Education behind bars

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Education behind bars

PHOTO BY SAN QUENTINE PRISON/UNIVERSITY

PHOTO BY SAN QUENTINE PRISON/UNIVERSITY

PHOTO BY SAN QUENTINE PRISON/UNIVERSITY

By Shoib Ahmadzai, CONTRIBUTOR

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California State University, East Bay professors teach inmates
In a classroom that looks like any other in a typical university, men barely old enough to legally drink alcohol and others old enough to be their grandparents, fill the seats and share a burning passion for learning.
There are no computers or laptops and certainly no students distracted by the trivial temptations of a smartphone. Instead, these students, of various ethnicities, clad in oversized light blue buttoned-up shirts and blue jeans, learn the old fashioned way — by handwriting everything.
They come from all different walks of life, many rich with experience far greater than most university students.
Despite their vast differences among each other, they all share one thing in common: they are prison inmates and are determined to get the education they were denied or have regrettably neglected in their younger years.
These inmates, seeking higher learning whether to accomplish educational goals that they missed out on or prepare for life outside the penitentiary, are enrolled in San Quentin State Prison’s non-profit college program, the Prison University Project.
Since its launch in 2003, the Prison University Project has enrolled some 3,700 students, giving them the opportunity to earn an Associate’s of Arts degree, according to its webpage.
The program’s mission, according to its website, is to establish “standards and increase access to higher education in California’s prisons.”
“Everybody should have access to a college education because everybody counts. Everybody has value,” said Rashaan, who declined to provide his last name, a student from the program.
Additionally, they have about 300 students each semester while offering about 20 courses. In 2018, the average GPA for their graduating students was a 3.55, the project’s website says. The Prison University Project has received national attention and was even awarded the National Humanities Medal by former President Barack Obama on Sept. 16, 2016.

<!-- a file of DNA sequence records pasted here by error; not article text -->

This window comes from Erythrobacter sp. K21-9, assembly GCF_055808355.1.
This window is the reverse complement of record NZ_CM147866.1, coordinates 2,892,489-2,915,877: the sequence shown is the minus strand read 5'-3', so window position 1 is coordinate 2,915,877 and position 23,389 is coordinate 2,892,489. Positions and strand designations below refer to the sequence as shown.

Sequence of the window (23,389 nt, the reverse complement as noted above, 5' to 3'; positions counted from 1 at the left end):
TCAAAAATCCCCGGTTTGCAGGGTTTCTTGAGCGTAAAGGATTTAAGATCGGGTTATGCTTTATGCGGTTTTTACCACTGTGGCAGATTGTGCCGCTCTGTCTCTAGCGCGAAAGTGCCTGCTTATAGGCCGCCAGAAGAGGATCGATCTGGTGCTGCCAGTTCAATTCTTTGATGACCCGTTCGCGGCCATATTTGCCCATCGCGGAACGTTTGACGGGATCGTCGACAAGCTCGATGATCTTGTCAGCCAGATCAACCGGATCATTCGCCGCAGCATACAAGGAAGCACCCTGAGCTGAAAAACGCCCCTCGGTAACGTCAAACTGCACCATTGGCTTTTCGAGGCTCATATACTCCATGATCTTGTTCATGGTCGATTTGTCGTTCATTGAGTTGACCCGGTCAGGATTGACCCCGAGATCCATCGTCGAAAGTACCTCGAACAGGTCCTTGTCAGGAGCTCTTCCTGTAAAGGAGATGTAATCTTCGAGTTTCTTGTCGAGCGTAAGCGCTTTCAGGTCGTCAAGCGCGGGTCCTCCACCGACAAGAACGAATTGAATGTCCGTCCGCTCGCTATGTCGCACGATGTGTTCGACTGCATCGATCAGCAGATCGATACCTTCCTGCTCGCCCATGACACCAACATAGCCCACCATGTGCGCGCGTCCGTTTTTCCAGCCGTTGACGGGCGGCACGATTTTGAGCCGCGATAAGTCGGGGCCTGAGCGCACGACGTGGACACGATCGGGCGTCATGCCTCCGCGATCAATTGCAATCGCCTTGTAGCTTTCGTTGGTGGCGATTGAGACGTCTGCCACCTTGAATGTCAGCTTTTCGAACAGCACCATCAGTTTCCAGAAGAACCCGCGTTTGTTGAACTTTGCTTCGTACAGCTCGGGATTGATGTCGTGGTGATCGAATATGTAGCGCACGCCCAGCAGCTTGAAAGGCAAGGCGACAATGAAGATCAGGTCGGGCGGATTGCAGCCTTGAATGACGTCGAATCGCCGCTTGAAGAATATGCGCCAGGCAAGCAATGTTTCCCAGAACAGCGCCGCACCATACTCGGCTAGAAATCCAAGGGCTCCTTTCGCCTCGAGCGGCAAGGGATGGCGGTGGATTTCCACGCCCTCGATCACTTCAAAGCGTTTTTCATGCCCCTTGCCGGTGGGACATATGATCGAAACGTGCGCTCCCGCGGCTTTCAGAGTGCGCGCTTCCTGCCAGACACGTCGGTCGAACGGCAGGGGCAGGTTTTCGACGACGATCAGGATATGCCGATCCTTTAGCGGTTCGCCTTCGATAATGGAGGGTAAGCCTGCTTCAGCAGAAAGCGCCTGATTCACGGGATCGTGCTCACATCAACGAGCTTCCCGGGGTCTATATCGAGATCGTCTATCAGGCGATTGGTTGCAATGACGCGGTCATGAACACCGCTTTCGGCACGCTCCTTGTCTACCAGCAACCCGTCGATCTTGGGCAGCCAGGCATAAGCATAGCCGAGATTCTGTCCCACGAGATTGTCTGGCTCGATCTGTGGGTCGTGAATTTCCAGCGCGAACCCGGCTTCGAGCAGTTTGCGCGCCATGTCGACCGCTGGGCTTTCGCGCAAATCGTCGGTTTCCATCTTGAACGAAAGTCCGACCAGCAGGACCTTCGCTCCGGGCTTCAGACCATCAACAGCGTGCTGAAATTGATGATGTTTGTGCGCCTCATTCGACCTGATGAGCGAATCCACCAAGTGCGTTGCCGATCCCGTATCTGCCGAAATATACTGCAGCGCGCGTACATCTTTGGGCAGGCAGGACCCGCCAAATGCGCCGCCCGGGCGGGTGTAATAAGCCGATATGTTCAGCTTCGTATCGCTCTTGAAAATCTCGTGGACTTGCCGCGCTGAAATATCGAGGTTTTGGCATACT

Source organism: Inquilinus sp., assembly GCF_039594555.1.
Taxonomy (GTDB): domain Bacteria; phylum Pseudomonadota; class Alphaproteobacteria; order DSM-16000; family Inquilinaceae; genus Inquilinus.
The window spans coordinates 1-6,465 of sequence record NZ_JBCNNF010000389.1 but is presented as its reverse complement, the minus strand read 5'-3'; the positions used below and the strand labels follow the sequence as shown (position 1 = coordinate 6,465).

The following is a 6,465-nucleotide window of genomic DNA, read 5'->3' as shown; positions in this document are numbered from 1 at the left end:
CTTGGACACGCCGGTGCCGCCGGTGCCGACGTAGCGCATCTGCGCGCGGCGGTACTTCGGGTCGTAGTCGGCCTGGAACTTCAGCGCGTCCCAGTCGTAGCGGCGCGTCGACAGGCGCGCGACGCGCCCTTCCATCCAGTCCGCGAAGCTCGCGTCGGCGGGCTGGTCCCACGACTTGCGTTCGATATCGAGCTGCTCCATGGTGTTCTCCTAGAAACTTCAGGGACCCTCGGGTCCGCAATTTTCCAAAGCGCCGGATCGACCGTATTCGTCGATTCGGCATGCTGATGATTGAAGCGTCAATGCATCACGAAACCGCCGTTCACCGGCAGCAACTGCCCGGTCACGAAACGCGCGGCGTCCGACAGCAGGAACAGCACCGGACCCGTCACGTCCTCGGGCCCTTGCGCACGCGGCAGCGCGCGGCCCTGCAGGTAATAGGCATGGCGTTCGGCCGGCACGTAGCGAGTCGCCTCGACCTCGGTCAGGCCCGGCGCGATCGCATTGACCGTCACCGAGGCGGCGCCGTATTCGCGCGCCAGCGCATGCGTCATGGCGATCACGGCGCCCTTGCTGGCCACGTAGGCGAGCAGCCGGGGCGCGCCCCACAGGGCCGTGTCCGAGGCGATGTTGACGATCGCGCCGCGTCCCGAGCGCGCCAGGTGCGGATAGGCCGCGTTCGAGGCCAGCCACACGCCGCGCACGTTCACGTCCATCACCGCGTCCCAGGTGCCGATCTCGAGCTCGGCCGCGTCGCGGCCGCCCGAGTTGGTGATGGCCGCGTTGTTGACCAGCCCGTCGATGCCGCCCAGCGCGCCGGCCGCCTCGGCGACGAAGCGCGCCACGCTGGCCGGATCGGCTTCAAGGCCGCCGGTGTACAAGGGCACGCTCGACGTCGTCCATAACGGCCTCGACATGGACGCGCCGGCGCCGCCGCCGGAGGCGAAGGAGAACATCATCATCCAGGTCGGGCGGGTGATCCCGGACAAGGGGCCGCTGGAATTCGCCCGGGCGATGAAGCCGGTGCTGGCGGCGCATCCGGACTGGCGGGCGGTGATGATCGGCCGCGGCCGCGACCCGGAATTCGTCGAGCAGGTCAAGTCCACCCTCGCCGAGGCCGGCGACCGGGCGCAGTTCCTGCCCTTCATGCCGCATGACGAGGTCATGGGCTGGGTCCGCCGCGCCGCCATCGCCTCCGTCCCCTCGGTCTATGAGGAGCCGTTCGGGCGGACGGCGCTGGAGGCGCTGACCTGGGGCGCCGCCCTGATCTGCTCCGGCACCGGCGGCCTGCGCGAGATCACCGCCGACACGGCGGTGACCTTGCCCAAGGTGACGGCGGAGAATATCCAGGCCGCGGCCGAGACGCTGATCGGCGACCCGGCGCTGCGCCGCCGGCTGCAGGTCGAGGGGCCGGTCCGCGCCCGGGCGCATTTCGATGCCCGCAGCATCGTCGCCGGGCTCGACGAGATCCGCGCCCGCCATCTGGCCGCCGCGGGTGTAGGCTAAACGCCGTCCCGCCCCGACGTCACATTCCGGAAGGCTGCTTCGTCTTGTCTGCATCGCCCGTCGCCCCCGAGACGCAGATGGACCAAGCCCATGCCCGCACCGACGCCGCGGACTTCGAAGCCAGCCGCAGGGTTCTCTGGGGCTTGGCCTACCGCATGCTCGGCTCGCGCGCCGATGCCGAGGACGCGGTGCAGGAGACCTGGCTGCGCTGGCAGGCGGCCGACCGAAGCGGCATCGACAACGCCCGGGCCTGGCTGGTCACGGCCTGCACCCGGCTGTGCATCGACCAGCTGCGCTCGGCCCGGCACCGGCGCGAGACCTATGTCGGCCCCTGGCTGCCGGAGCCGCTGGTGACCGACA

The program prides itself in having over 100 volunteer educators who teach inmates at San Quentin. Among those volunteers include California State University, East Bay’s Dr. Juleen Lam and Dr. Eileen Barrett.
Lam, an assistant professor in the Health Sciences Department who has taught at CSUEB since August 2018, has been teaching prison inmates at San Quentin Prison since 2015.
“I’ve been volunteering for a long time working with adult learners. People who are trying to go back and either get their GED, their associates or their bachelor’s degree,” Lam told The Pioneer.
Originally from the Bay Area, Lam briefly lived in Baltimore where she volunteered her teaching services, before moving back to the Bay Area in 2015.
“I actually read a news story in the San Francisco Chronicle when I was living in Baltimore about this program called the ‘Prison University Project’,” Lam said. “I just thought to myself, if I ever move back to the Bay Area, I’d like to get involved with this program.”
Lam mainly teaches general math and science courses at San Quentin’s university program.
Barrett, who has been a CSUEB faculty member for over 30 years teaching literature and composition courses, said her colleague, Dr. Douglas Taylor, who volunteered for the University Prison Project, recommended it to her.
Barrett has since enjoyed volunteering her hours and teaching English and composition courses to the San Quentin inmates, she told The Pioneer.
“[I want] to encourage them to reach their full potential as writers and better prepare them for writing and other college-level courses so that they can have an intellectually stimulating life,” Barrett added.
The Prison University Project has seen great success throughout its run, giving prison inmates a better outlook and direction in life. The program aims to reduce the number of re-offenders returning to prison.
Inmates who go back to prison for reoffending, also known as recidivism, is a very common occurrence in the United States. In 2005, the latest data examining prisoners released within 30 states in the US, over 67 percent of them were quickly arrested within a three-year timeframe, according to the Bureau of Justice Statistics.